Piazza del Popolo. Move to Piazza del Popolo, one of the most suggestive square in Rome. There are three churches: the most ancient is the Basilica di Santa Maria del Popolo, on the side of the door. Among the most important refurbishments there is the baroque one carried out by Bernini in 1655. In the church you can admire the masterpieces by Caravaggio, such as the “Conversione di San Paolo” and the “Crocifissione di San Pietro”; other works of art are by Pinturicchio, Carracci, Raffaello Sanzio, Andrea Bregno and Bramante. On the opposite side of the square, there are the so-called “twin churches”, designed by Giuseppe Valadier, that is the 1675 Santa Maria in Montesanto and the 1678 Santa Maria dei Miracoli. These represent the two polar opposites of the Tridente, made of by via del Corso, via del Babuino and via di Ripetta.
Via dei Condotti. This is the ideal shopping area: via dei Condotti is the pulse of the most important brands, via del Babuino is full of fashion studios and shopping windows, via della Croce, where you can also find small food shops. The last attraction of the itinerary is Piazza di Spagna, the most elegant square in Rome: ochre-coloured nineteenth-century buildings, the church Trinità dei Monti, the long step and the Bernini’s fountain will make you feel in an open air refined salon.
Musei Vaticani The Capitoline Museums represent one of the biggest and most interesting museum centre in the world. This is the reason why there are very long queues, especially during some specific times of the year. Therefore, be patient and buy the ticket or the guided tour online in order to speed the entrance up.
The museum centre of the Musei Vaticani consists of the Museo Pio Clementino, the Museo Gregoriano Egizio, the Museo Gregoriano Profano, the Museo Chiaramonti, the Museo Gregoriano Etrusco, the Museo Pio Cristiano, the Museo Missionario Etnologico, the Gallerie Superiori, the Museo della Biblioteca Vaticana, the Collezione d’Arte Religiosa Moderna, the Pinacoteca and the Cappella Sistina, that will amaze and touch you.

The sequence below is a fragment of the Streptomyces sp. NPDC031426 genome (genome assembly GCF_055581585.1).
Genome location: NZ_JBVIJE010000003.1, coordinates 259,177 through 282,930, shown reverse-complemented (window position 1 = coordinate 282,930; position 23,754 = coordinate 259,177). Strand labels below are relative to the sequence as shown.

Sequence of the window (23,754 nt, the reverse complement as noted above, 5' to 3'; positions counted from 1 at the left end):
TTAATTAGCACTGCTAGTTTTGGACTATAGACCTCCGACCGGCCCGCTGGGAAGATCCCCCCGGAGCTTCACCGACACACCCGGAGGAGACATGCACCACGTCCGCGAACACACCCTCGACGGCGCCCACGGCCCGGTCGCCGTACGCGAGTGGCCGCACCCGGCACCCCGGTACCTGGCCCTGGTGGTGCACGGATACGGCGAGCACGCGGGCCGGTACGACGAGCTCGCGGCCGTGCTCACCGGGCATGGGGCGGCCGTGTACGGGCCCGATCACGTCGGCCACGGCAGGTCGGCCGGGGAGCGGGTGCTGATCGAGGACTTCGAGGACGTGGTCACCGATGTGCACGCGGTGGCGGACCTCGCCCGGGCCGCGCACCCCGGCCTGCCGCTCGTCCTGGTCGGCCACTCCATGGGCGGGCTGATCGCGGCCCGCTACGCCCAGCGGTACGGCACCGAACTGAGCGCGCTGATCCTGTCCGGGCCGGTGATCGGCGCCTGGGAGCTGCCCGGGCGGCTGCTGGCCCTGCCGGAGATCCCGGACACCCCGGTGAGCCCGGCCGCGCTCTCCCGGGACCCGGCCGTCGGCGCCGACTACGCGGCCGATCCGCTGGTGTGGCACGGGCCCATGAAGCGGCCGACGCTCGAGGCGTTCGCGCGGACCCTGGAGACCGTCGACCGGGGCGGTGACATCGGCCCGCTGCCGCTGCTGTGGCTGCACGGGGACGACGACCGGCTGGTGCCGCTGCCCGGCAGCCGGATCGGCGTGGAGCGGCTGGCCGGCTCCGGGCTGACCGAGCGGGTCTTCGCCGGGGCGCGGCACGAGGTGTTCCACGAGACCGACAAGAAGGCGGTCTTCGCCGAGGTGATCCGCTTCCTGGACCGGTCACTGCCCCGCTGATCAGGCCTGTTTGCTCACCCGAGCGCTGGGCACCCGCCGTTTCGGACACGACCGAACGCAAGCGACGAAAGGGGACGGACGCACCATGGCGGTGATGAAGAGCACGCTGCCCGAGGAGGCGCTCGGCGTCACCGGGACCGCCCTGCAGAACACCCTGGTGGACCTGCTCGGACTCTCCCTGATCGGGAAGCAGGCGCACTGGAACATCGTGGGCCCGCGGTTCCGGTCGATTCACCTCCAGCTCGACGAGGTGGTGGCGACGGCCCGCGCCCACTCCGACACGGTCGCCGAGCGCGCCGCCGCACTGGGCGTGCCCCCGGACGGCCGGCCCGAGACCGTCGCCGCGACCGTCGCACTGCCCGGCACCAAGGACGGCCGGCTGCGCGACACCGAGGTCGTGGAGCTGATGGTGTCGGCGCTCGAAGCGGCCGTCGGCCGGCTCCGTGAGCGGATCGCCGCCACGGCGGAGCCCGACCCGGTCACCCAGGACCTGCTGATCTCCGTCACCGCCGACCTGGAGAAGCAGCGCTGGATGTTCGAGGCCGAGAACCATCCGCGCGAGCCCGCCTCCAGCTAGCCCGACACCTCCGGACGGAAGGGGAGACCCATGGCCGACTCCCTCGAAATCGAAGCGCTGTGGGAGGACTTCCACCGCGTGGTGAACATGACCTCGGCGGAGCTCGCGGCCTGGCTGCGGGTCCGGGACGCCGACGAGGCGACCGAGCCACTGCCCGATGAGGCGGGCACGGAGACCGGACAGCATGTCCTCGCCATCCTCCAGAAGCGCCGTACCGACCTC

One day is not enough to visit the whole museum centre. Thus, we suggest you to enter after having selected what you want to see most. The museums are open and free on the last Sunday of the month.
The tour draws inspiration from “The Great Beauty” and the man places showed in the movie. The 2013 movie, directed by Paolo Sorrentino, was premiered at the 2013 Cannes Film Festival. It won Best Foreign Language Film at the Academy Awards, as well as the Golden Globe and the BAFTA award in the same category, nine David di Donatello, five Nastri d’Argento and many other awards. The life of Jep Gambardella, the main character, is characterised by high culture and society in a wonderful city: Rome
The tour, that will last about 5 hours, starts in the Giardino degli Aranci on Aventino, goes through the Terme di Caracalla, till the Colosseum and the Fori Imperiali. After Piazza Venezia it continues on the Campidoglio where the wonderful Musei Capitolini can be visited. The tour recommended by Vatimecum continues with Palazzo Spada placed in Piazza Capo di Ferro in the Regola area, and Piazza Navona. After walking along the river Tiber it will end on the Gianicolo where you will be offered a breath-taking panorama in front of the Fontanone and the Tempietto di San Pietro in Montorio.
It was built in 1540 by Bartolomeo Baronino for Cardinal Girolamo Recanati Capodiferro, while both the external and internal stuccos were entrusted to Giulio Mazzoni. In 1632 Palazzo Spada was acquired by Cardinal Bernardino Spada, whose name was given to the building. The Cardinal entrusted the baroque-style refurbishment works to Francesco Borromini.
Something curious: Borromini created the masterpiece of forced perspective optical illusion in the arcaded courtyard, in which diminishing rows of columns and a rising floor create the visual illusion of a gallery 37 meters long (it is 8 meters) with a life-size sculpture at the end of the vista, in daylight beyond: the sculpture is 60 cm high.